Yonkers tattoo artist colors in the details after breast cancer surgery

This story by features writer Heather Salerno ran in Life & Style on Oct. 21.  Photo by Tania Savayan.

Carrie Pataky enters an exam room at a plastic surgeon’s office in Scarsdale and introduces herself to Constance Rogers , who wears a thin, blue paper gown that covers her chest.

As Pataky unpacks equipment from a small rolling suitcase — squeeze bottles of ink, a hand-held, electric machine, sterile needles, powder-free latex gloves — she offers to share her iced coffee with Rogers, and the two begin an easy conversation about the procedure that’s about to take place.

It won’t take very long, about 15 minutes or so. And Rogers shouldn’t feel any pain, just some vibration from the machine.

“I hope I just feel better,” says Rogers, 52, a divorced mother of two and Poughkeepsie resident, who was diagnosed with breast cancer two years ago. “That it gives me back confidence.”

That is Pataky’s job as a tattoo artist, one with a unique talent for making survivors like Rogers feel beautiful again. Women have come from as far away as England to see the 44-year-old Yonkers native, who has built a solid niche tattooing nipples and areolas on women after breast cancer surgery.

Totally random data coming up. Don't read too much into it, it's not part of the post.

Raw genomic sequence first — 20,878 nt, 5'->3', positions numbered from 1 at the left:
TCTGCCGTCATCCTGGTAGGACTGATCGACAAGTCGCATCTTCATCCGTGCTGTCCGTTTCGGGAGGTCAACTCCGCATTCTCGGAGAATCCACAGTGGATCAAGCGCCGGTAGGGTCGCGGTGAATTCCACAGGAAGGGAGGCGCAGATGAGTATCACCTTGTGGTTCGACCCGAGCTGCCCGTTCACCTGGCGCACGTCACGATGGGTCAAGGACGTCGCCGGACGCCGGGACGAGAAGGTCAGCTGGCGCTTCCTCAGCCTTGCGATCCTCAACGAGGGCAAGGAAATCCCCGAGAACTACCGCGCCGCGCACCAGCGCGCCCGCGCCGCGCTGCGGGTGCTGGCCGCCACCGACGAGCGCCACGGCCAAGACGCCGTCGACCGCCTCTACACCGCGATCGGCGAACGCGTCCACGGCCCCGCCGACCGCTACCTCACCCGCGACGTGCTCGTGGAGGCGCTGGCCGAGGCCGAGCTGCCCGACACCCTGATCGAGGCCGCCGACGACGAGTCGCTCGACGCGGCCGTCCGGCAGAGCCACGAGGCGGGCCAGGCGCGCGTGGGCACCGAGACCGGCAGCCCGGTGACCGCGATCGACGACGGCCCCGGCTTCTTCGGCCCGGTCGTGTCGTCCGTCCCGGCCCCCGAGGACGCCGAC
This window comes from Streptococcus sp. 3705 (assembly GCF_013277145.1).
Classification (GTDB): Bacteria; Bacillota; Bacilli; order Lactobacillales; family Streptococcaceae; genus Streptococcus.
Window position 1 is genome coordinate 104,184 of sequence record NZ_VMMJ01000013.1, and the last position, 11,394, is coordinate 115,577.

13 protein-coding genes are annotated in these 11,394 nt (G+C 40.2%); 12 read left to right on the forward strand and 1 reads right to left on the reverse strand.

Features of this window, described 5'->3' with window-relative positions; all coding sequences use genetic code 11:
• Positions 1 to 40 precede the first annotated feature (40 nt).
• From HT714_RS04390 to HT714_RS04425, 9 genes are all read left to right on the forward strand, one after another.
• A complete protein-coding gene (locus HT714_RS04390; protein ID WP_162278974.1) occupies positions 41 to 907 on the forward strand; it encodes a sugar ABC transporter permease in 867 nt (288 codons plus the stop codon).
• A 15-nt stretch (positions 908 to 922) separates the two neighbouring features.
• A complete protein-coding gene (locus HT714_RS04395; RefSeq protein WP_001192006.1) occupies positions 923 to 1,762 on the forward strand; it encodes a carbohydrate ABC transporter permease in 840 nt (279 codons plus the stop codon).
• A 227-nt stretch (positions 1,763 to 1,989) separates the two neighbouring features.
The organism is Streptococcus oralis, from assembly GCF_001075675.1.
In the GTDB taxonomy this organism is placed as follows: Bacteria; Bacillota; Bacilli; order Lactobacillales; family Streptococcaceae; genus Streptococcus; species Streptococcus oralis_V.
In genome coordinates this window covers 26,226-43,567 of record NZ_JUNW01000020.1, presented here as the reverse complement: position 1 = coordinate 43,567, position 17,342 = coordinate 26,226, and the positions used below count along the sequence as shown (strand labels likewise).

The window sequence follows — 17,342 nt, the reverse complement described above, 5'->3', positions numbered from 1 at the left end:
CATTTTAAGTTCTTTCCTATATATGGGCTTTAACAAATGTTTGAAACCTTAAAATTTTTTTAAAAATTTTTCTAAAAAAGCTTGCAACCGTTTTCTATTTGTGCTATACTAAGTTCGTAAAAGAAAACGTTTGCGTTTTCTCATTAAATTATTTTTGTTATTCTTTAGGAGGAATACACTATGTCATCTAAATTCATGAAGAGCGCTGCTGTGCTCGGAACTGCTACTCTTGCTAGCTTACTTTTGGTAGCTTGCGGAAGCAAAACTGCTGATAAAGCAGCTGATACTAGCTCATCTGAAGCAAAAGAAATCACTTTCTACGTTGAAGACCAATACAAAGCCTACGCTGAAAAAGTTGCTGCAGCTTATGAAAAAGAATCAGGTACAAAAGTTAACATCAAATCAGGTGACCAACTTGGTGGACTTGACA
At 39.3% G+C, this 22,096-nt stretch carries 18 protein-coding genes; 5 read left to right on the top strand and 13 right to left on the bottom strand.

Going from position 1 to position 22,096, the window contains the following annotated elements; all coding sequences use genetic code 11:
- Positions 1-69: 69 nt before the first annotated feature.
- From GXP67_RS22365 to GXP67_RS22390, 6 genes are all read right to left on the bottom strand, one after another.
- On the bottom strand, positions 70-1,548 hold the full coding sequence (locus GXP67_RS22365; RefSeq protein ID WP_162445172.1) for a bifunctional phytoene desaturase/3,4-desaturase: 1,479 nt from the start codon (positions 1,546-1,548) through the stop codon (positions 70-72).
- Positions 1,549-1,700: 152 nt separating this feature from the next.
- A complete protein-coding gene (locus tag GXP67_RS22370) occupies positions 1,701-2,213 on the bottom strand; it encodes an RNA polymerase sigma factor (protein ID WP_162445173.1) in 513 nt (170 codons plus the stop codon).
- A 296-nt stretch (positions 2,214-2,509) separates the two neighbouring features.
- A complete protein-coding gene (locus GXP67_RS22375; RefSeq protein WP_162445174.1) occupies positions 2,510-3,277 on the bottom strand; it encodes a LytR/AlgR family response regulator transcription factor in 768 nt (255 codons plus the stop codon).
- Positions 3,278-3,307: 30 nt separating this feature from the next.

For these women, Pataky is the last step in a long, harrowing journey through treatment and recovery. She’s giving them an exceptional gift: their self-esteem, and with that, the ability to move forward with their lives.

Even with full nipple reconstruction, a post-mastectomy patient’s breasts lack the skin pigmentation that makes them look completely natural. Some survivors say it’s like looking at a blank canvas; others have described their breasts as a face with no features.

Over the last six years, Pataky has worked on more than 500 women. Her specialty is rare among tattoo artists; most often specially trained nurses in a surgeon’s office — or even the doctors themselves — are the ones doing the areola tattoos.

Pataky says other tattoo artists have told her that they entered the field because they wanted to create art‚ not areolas.

“I believe if we have a skill and a talent in putting ink on the skin, we should use it the best we can, for whatever we can,” says Pataky. “Whether it’s putting a flower on you…or giving you areolas.”

Continue reading

Breast cancer talismans bring smiles, ease pain

Here’s a story by Karen Croke that ran in the Life & Style section on Oct. 11. Photos by Tania Savayan.

Call them good luck charms, or talismans, or simply smile inducers on the darkest of days, but for those facing treatment for breast cancer, sometimes the simplest things make all the difference.

For Bonnie Draeger, Hope and Grace come in handy. While recovering from bilateral breast cancer, Draeger, the author of “When Cancer Strikes A Friend,” (Skyhorse), carried a set of two pink teddy bears given to her by a friend named Karen.

“The first was named ‘Hope’ and she arrived shortly after my initial diagnosis,” says Draeger, a long-time White Plains resident, who had the bears along at a recent visit to the Dickstein Cancer Center. “When a second cancer was discovered a month later, Karen gave me a second bear that I named ‘Grace’ as I would need a great deal of grace to handle two different breast cancers at once,” she says.